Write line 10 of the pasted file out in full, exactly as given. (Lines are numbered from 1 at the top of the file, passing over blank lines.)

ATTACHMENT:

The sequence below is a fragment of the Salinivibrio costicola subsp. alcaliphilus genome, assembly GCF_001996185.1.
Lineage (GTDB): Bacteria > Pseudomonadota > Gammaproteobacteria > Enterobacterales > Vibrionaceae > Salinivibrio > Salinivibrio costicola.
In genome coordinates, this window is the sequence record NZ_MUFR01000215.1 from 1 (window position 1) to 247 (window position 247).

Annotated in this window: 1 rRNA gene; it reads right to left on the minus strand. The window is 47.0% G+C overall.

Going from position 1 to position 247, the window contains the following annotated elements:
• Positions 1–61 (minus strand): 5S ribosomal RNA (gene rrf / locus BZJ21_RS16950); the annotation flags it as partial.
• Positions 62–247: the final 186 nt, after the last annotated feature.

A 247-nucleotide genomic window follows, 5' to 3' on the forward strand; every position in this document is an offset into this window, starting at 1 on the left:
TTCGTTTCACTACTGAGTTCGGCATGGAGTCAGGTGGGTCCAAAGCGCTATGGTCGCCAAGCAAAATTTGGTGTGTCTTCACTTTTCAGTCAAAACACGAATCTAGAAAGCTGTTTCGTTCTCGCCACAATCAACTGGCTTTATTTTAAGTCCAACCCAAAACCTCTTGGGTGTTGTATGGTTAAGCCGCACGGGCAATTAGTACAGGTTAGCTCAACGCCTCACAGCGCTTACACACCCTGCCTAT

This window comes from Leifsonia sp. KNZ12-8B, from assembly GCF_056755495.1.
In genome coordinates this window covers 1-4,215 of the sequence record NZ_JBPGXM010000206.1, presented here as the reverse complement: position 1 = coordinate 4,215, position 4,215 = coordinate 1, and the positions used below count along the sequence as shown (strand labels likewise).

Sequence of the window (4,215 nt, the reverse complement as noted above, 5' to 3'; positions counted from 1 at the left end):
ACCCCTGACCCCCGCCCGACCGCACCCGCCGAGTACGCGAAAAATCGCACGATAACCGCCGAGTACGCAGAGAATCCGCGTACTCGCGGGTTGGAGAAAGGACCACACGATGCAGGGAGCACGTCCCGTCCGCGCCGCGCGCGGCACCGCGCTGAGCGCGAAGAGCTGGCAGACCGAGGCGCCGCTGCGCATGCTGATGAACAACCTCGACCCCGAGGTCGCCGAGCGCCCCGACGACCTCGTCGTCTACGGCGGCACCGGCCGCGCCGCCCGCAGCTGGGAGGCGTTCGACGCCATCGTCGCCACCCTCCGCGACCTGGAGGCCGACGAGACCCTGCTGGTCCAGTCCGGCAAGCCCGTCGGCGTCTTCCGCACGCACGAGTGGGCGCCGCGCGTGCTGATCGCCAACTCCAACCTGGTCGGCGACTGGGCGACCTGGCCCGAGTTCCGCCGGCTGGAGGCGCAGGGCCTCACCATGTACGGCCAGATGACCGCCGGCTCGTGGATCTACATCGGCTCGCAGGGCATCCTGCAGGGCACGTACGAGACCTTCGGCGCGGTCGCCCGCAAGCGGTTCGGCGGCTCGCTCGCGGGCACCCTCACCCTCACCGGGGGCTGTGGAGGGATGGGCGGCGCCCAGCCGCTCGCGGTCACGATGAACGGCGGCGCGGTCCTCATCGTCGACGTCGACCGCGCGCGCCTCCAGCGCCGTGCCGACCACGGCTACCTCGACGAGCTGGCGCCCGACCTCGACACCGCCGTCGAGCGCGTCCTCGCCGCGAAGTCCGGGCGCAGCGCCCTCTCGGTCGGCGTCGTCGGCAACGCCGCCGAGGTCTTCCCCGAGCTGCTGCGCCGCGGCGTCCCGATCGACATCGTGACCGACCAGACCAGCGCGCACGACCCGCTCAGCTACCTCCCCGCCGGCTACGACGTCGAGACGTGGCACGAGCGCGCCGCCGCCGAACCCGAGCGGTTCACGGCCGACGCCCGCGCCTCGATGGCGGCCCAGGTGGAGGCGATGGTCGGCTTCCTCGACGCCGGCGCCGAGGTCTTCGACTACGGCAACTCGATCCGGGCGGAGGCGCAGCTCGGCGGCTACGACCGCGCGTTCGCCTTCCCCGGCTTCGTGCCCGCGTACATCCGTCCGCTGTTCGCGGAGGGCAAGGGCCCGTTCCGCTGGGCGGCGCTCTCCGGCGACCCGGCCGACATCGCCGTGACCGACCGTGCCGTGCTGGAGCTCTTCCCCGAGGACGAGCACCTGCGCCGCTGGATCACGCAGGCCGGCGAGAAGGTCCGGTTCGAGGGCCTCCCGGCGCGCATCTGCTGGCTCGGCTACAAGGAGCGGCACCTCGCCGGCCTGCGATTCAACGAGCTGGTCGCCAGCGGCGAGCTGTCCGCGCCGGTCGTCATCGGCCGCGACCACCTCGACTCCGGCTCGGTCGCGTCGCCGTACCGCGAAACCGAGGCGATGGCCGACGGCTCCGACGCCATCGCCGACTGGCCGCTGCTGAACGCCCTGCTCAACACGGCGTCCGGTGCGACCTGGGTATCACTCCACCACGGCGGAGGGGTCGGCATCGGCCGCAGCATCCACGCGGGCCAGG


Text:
This window comes from Leifsonia sp. KNZ12-8B, from assembly GCF_056755495.1.